Talking to the English manger of the hotel where we were staying I learned that it might never stop. Frightening thought. But it was a distraction we all needed, I think.

Every night, on the way back to the moderately priced hotel, I looked for shops where I could get arm my self for the Battle of the Gifts. I enjoyed watching the shop girl wrap it. They were so fast and precise, making an art form of just handing it to me, small bow included.

Back at the hotel I would put it carefully on top of the tiny chest of drawers. Japanese hotel rooms are well appointed, but they are very small. Space at a premium the small bathroom had a bathtub that did not allow for stretching out anything. Breakfast in the morning was classical Japanese, grilled fish, Misho soup, tea and rice consumed rapidly at a counter in one of the small places we passed on the way back to the hospital. Occasionally I would hear from my children or from my husband back in Santa Barbara, but they sounded distant over the phone. They laughed over the continuing Battle of the Gifts.

Then that Battle drew to a close in a way that was very unexpected. I had been in Japan for two weeks.

None of the staff spoke English well enough to tell us what was happened. Straining to understand what the prognosis might be we had decided to put her on full life support a week after I arrived. I had immediately contacted the American Embassy to ask for translation services. They hung up on me after passing me around for an hour. That happened more times than I can remember now. Then I remembered a friend had mentioned the American Express would provide some services to gold card members and called them.

Within a day they had arranged for a specialist who spoke English and Japanese to talk to the physician overseeing Anne's case and communicate with Sue, my brother Cappy's wife back at Stanford Medical Center. Sue is a physician specializing in Oncology and Radiology.

Sue's tones were professional and sad at the same time. Anne had suffered a heart attack. If this had happened out on the street with friends present in the United States the emergency personnel called would have suspected a possible heart attack. In Japan heart attacks are far rarer. Anne had suffered irreparable brain damage. Her body was there, she was gone.

Alice, Perry and I needed to talk.

Sitting on the beds in their small room we cried together. We all knew what Anne would have wanted, there were no doubts.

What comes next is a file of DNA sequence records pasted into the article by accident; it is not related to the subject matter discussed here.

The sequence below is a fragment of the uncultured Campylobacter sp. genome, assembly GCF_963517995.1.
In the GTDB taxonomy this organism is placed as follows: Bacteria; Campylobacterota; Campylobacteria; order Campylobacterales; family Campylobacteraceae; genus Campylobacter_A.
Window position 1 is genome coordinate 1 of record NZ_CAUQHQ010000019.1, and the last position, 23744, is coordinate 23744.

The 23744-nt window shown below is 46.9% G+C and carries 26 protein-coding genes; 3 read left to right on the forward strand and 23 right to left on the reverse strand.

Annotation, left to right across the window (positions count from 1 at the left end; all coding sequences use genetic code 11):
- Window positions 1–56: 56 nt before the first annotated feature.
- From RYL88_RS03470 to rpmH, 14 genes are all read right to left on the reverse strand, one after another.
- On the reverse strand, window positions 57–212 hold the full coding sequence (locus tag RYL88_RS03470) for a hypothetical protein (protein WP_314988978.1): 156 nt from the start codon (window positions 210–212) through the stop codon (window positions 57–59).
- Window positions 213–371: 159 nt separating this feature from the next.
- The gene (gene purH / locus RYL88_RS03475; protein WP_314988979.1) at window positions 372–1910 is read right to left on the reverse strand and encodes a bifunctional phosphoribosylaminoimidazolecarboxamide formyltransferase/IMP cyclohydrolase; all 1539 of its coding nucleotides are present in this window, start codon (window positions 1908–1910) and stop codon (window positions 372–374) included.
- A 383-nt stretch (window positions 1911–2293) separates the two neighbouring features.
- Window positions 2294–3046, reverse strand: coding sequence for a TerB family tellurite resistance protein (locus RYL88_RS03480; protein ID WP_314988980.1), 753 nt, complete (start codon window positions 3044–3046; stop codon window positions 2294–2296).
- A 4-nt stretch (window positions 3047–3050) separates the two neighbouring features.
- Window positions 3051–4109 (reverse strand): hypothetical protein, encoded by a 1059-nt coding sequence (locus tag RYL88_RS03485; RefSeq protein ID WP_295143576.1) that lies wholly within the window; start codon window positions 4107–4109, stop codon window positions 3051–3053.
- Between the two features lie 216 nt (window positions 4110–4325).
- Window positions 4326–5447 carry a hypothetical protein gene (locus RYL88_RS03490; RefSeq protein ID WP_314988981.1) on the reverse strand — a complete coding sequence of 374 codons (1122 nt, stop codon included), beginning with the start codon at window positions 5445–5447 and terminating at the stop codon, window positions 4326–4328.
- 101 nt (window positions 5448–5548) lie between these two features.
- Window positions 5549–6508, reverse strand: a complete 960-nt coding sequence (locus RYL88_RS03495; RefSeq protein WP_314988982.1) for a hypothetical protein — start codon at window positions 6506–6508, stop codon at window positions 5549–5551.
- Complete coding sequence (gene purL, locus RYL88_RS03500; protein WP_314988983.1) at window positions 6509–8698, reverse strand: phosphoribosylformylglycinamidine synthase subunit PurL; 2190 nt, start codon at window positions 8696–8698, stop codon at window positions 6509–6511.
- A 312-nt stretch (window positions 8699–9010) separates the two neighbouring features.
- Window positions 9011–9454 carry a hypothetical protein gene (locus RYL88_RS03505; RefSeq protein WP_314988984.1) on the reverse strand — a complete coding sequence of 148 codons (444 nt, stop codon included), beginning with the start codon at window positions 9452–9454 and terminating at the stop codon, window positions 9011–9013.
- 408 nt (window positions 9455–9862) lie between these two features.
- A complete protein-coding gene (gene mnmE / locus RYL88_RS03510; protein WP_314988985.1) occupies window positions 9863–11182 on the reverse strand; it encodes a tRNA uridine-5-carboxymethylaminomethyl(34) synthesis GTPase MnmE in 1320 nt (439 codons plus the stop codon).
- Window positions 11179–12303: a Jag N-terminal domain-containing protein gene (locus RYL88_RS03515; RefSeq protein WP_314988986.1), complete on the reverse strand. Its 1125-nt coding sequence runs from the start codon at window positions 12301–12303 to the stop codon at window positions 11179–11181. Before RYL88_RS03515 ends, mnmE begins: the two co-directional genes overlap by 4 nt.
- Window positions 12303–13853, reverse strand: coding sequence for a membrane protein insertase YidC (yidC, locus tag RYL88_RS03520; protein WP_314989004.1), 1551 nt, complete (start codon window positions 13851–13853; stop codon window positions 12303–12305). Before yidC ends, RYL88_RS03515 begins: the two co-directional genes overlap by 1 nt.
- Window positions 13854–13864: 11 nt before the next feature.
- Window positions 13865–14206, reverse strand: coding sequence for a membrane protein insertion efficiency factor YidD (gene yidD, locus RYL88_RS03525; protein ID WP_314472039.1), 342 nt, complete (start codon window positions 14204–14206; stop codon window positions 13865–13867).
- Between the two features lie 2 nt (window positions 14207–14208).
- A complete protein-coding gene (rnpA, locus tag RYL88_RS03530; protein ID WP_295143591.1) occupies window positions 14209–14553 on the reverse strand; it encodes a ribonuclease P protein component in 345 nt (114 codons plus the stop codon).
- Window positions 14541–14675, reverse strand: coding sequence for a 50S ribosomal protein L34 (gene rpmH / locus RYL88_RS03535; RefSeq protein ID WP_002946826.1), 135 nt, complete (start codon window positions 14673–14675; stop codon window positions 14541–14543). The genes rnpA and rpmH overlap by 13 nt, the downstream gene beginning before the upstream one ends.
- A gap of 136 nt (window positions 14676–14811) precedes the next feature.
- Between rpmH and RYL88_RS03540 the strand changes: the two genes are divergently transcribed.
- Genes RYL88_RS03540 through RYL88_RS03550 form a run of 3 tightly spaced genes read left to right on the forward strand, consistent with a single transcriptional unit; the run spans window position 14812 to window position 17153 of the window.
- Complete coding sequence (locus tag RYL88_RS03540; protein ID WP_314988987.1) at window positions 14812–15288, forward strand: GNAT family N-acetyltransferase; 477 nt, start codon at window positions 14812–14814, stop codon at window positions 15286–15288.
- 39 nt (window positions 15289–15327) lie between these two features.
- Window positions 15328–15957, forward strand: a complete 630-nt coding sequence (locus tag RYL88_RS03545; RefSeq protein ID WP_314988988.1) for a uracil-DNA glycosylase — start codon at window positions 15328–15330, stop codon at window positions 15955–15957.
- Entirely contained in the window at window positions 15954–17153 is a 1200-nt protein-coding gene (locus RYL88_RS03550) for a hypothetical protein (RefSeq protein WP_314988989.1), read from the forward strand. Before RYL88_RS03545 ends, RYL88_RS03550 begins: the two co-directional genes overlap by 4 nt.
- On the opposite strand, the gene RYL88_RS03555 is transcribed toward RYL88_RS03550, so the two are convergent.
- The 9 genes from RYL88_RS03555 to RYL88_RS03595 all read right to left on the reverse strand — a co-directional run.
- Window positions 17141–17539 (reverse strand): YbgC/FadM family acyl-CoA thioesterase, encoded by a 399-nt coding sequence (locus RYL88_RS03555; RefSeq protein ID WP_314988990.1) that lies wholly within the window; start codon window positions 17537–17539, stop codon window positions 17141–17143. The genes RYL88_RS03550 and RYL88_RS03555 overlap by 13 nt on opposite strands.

I flew home alone. Not until I was on the plane did it occur to me that I was leaving behind friends I would never see again, those who had sat with me for those long hours. Yet I would always remember.

Alice and Perry stayed to arrange to have Anne medivaced back to the U. S. so she could be disconnected and die, as she always said she would want to do under these circumstances, at home in her own bed.

I still miss Anne. We took turns reading her favorite books to her and she was never alone. Dawn, my second oldest daughter, was reading her Pride and Prejudice when Alice said that Anne had stopped breathing.

When I was getting ready for the memorial service I discovered how many people remembered the pumpkin pies Anne baked for everyone each Thanksgiving. I remembered the many garments and other items she had made for her family from a huge bolt of bold red and white stripped material that felt like it was made of canvas. I got a skirt and blouse; I was five then, that was scratchy where it touched the skin. I also received a jacks bag that lasted better than leather.

All the men in the family got short sleeved shirts that made us look like escapees or a singing group. It was so Anne, we used to say. Anne loved giving gifts. I thought about that during those hours in the waiting room, thought about the gifts, small and large, we had exchanged over the years and what gifts mean.

In Japan gifts are very conscious parts of life. After those weeks in that stark, small, waiting room with the ugly linoleum floor and those hard chairs giving and receiving looked different to me. They mean more and now they are more than objects. Gifts are many things. Anne's death and the Battle of the Gifts taught me many things. Some of the gifts life brings, the least visible, connect us across time; the greatest gift, love, connects us us past death, and that I find as I grow older and hopefully wiser, is the most precious thing we ever receive.